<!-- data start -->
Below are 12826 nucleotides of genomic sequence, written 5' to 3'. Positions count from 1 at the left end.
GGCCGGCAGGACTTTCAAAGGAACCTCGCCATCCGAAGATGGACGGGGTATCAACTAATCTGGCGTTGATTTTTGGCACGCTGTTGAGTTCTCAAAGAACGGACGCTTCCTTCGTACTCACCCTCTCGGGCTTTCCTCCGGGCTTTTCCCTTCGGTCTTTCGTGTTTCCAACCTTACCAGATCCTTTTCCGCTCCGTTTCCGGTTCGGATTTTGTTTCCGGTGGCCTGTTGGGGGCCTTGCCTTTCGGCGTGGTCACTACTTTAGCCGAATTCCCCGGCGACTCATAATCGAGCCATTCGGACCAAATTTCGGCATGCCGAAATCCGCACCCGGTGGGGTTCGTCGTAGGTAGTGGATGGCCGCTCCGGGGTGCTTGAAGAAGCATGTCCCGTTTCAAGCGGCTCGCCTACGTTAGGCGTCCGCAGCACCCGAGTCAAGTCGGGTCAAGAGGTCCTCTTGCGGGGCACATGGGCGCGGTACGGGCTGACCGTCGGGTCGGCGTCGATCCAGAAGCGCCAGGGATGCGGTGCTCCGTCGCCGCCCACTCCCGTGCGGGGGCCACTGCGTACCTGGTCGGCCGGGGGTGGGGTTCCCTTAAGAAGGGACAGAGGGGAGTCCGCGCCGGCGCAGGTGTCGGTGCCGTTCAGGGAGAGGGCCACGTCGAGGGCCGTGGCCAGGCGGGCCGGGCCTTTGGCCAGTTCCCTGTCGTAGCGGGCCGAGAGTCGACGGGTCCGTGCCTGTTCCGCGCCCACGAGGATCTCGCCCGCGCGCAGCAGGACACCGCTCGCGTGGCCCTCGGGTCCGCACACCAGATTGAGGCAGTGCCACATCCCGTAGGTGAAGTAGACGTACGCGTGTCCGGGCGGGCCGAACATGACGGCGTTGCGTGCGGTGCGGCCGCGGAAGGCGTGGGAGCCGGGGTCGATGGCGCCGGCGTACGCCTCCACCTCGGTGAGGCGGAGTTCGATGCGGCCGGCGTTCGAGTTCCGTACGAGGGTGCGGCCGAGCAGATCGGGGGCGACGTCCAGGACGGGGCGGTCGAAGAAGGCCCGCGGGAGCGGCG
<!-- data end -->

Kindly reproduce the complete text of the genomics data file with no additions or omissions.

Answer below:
Below are 12826 nucleotides of genomic sequence, written 5' to 3'. Positions count from 1 at the left end.
GGCCGGCAGGACTTTCAAAGGAACCTCGCCATCCGAAGATGGACGGGGTATCAACTAATCTGGCGTTGATTTTTGGCACGCTGTTGAGTTCTCAAAGAACGGACGCTTCCTTCGTACTCACCCTCTCGGGCTTTCCTCCGGGCTTTTCCCTTCGGTCTTTCGTGTTTCCAACCTTACCAGATCCTTTTCCGCTCCGTTTCCGGTTCGGATTTTGTTTCCGGTGGCCTGTTGGGGGCCTTGCCTTTCGGCGTGGTCACTACTTTAGCCGAATTCCCCGGCGACTCATAATCGAGCCATTCGGACCAAATTTCGGCATGCCGAAATCCGCACCCGGTGGGGTTCGTCGTAGGTAGTGGATGGCCGCTCCGGGGTGCTTGAAGAAGCATGTCCCGTTTCAAGCGGCTCGCCTACGTTAGGCGTCCGCAGCACCCGAGTCAAGTCGGGTCAAGAGGTCCTCTTGCGGGGCACATGGGCGCGGTACGGGCTGACCGTCGGGTCGGCGTCGATCCAGAAGCGCCAGGGATGCGGTGCTCCGTCGCCGCCCACTCCCGTGCGGGGGCCACTGCGTACCTGGTCGGCCGGGGGTGGGGTTCCCTTAAGAAGGGACAGAGGGGAGTCCGCGCCGGCGCAGGTGTCGGTGCCGTTCAGGGAGAGGGCCACGTCGAGGGCCGTGGCCAGGCGGGCCGGGCCTTTGGCCAGTTCCCTGTCGTAGCGGGCCGAGAGTCGACGGGTCCGTGCCTGTTCCGCGCCCACGAGGATCTCGCCCGCGCGCAGCAGGACACCGCTCGCGTGGCCCTCGGGTCCGCACACCAGATTGAGGCAGTGCCACATCCCGTAGGTGAAGTAGACGTACGCGTGTCCGGGCGGGCCGAACATGACGGCGTTGCGTGCGGTGCGGCCGCGGAAGGCGTGGGAGCCGGGGTCGATGGCGCCGGCGTACGCCTCCACCTCGGTGAGGCGGAGTTCGATGCGGCCGGCGTTCGAGTTCCGTACGAGGGTGCGGCCGAGCAGATCGGGGGCGACGTCCAGGACGGGGCGGTCGAAGAAGGCCCGCGGGAGCGGCG